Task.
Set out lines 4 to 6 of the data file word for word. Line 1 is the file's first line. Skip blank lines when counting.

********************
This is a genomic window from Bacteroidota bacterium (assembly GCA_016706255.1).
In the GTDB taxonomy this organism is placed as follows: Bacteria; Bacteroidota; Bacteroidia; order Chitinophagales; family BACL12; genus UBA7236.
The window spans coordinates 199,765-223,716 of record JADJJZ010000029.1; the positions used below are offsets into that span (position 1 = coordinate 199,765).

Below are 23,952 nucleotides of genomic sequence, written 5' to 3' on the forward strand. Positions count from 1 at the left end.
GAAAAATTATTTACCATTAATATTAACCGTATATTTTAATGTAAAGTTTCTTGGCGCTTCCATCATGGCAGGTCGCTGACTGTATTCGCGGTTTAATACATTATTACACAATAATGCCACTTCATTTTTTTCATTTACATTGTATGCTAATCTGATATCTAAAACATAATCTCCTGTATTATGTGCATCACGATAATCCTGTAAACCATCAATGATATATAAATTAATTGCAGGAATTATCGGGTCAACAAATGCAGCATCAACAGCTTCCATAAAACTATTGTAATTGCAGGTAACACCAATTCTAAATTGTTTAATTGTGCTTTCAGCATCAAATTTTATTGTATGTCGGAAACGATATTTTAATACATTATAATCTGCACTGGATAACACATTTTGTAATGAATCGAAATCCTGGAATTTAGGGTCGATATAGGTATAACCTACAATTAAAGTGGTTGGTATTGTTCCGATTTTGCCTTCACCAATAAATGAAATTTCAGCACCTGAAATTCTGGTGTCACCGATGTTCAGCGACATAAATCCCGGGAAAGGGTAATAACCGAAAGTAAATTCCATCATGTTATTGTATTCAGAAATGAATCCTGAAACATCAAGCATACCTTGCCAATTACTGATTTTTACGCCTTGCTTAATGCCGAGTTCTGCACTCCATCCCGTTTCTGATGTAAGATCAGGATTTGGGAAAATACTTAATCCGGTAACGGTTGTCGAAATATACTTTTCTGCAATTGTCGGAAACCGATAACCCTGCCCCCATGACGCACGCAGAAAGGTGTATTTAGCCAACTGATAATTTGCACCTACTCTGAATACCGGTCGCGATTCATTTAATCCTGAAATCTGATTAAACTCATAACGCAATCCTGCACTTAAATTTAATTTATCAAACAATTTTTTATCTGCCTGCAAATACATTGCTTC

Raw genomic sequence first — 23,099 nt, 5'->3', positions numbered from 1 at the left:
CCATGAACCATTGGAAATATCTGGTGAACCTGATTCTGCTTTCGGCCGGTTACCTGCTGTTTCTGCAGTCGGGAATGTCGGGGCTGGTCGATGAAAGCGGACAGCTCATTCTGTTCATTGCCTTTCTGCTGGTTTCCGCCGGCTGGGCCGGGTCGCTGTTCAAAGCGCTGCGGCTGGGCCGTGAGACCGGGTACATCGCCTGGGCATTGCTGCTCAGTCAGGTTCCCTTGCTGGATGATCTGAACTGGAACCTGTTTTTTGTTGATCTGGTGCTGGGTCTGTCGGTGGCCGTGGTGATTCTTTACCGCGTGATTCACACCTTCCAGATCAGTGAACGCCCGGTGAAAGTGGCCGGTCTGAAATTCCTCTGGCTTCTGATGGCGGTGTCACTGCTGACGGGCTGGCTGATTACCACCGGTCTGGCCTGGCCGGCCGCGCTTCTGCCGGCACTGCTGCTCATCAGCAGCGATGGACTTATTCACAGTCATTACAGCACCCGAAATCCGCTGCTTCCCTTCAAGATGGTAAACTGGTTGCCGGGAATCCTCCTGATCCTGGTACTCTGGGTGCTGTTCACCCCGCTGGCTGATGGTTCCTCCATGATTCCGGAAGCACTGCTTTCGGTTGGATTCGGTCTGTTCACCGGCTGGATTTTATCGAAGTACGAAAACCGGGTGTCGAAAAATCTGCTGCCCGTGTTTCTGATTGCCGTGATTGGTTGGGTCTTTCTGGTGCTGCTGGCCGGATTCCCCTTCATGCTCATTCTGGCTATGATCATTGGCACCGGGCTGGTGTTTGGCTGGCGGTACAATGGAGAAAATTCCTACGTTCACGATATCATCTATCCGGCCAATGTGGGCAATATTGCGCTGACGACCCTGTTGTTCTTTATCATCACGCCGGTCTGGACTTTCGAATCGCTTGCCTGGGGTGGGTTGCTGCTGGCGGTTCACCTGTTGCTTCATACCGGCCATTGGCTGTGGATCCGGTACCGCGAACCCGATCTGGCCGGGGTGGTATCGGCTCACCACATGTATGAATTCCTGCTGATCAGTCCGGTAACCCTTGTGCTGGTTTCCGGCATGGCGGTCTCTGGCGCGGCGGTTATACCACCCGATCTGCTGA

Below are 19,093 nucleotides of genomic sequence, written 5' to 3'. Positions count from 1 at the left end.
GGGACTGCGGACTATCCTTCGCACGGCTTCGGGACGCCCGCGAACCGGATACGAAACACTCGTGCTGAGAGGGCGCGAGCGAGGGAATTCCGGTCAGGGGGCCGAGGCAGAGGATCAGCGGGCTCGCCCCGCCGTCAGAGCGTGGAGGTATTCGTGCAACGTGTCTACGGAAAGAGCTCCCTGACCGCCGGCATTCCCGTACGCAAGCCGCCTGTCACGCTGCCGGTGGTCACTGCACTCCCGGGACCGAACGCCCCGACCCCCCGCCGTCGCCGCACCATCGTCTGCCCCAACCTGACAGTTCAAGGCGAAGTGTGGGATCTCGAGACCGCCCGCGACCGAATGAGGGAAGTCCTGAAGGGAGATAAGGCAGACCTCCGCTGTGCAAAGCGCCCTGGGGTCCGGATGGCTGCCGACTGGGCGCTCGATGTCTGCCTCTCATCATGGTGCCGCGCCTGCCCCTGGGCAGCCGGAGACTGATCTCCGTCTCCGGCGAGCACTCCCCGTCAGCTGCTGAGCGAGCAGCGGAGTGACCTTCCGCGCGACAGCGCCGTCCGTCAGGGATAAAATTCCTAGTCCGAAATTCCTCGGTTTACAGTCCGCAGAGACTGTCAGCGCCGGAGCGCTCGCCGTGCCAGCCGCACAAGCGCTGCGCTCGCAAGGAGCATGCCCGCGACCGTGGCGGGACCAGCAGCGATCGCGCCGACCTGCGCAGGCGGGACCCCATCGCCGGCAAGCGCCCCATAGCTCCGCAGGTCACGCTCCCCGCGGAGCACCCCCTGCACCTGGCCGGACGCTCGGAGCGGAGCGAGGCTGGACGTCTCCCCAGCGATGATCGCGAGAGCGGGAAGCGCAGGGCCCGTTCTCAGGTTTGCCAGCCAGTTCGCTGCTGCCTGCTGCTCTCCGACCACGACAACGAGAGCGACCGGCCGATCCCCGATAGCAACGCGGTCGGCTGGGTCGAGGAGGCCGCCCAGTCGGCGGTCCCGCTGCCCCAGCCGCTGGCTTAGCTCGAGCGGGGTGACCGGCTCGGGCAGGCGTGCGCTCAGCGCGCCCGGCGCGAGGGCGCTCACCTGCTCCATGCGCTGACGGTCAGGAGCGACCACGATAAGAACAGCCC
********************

Below are 23,952 nucleotides of genomic sequence, written 5' to 3' on the forward strand. Positions count from 1 at the left end.
GAAAAATTATTTACCATTAATATTAACCGTATATTTTAATGTAAAGTTTCTTGGCGCTTCCATCATGGCAGGTCGCTGACTGTATTCGCGGTTTAATACATTATTACACAATAATGCCACTTCATTTTTTTCATTTACATTGTATGCTAATCTGATATCTAAAACATAATCTCCTGTATTATGTGCATCACGATAATCCTGTAAACCATCAATGATATATAAATTAATTGCAGGAATTATCGGGTCAACAAATGCAGCATCAACAGCTTCCATAAAACTATTGTAATTGCAGGTAACACCAATTCTAAATTGTTTAATTGTGCTTTCAGCATCAAATTTTATTGTATGTCGGAAACGATATTTTAATACATTATAATCTGCACTGGATAACACATTTTGTAATGAATCGAAATCCTGGAATTTAGGGTCGATATAGGTATAACCTACAATTAAAGTGGTTGGTATTGTTCCGATTTTGCCTTCACCAATAAATGAAATTTCAGCACCTGAAATTCTGGTGTCACCGATGTTCAGCGACATAAATCCCGGGAAAGGGTAATAACCGAAAGTAAATTCCATCATGTTATTGTATTCAGAAATGAATCCTGAAACATCAAGCATACCTTGCCAATTACTGATTTTTACGCCTTGCTTAATGCCGAGTTCTGCACTCCATCCCGTTTCTGATGTAAGATCAGGATTTGGGAAAATACTTAATCCGGTAACGGTTGTCGAAATATACTTTTCTGCAATTGTCGGAAACCGATAACCCTGCCCCCATGACGCACGCAGAAAGGTGTATTTAGCCAACTGATAATTTGCACCTACTCTGAATACCGGTCGCGATTCATTTAATCCTGAAATCTGATTAAACTCATAACGCAATCCTGCACTTAAATTTAATTTATCAAACAATTTTTTATCTGCCTGCAAATACATTGCTTC

Raw genomic sequence first — 23,099 nt, 5'->3', positions numbered from 1 at the left: